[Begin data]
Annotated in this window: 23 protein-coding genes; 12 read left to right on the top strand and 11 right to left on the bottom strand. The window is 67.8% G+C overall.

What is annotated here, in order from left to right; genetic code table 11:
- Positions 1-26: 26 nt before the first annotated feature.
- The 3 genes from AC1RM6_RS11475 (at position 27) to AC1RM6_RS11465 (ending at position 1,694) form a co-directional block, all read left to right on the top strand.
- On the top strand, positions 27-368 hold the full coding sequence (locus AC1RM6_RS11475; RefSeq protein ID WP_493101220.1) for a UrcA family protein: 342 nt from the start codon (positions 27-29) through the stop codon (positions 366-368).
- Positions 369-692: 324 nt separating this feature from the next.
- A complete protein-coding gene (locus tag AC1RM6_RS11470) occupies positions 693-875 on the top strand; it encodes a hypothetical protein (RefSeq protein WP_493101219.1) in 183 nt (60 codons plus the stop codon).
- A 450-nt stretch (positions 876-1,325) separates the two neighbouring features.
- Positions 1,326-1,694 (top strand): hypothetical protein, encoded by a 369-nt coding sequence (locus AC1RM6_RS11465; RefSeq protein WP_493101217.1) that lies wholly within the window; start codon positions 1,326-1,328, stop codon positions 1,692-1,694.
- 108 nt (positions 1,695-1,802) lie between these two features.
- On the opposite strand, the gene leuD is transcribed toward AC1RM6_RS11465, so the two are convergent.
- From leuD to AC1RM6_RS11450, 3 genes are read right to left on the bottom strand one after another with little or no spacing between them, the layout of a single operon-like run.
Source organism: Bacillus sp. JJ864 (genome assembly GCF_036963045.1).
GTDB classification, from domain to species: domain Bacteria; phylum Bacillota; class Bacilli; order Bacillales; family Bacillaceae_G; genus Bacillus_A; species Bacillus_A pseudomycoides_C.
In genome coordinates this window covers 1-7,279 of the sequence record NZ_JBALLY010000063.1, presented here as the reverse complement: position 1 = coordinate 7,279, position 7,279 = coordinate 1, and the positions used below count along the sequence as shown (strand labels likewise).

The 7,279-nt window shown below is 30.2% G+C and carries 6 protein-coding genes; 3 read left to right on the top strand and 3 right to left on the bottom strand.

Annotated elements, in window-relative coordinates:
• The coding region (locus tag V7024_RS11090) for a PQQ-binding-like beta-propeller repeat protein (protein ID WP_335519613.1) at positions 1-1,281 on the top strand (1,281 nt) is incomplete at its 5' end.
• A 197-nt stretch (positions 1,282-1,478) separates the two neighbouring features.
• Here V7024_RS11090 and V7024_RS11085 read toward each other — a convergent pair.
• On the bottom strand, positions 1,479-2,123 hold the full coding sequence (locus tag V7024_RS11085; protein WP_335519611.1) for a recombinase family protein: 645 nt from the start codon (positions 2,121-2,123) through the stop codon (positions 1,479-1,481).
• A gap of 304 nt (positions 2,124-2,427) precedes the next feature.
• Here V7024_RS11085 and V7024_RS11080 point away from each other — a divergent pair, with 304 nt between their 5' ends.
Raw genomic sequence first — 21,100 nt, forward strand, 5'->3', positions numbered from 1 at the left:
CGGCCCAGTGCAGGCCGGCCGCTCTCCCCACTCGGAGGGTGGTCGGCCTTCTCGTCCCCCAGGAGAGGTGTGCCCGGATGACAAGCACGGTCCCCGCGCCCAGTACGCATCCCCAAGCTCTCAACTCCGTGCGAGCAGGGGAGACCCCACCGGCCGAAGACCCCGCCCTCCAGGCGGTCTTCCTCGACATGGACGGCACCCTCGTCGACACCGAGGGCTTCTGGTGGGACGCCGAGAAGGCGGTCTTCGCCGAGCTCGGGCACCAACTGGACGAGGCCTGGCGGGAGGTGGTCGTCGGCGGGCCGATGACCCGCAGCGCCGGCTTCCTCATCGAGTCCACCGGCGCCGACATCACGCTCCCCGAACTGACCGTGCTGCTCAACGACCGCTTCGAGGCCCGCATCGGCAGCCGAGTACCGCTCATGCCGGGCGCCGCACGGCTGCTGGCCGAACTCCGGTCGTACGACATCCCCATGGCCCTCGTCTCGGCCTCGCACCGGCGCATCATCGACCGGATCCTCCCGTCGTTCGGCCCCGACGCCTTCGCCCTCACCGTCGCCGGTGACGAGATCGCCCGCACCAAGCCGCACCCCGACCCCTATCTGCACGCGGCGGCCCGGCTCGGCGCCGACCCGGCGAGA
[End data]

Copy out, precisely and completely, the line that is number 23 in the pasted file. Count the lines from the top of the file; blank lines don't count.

• Here V7024_RS11085 and V7024_RS11080 point away from each other — a divergent pair, with 304 nt between their 5' ends.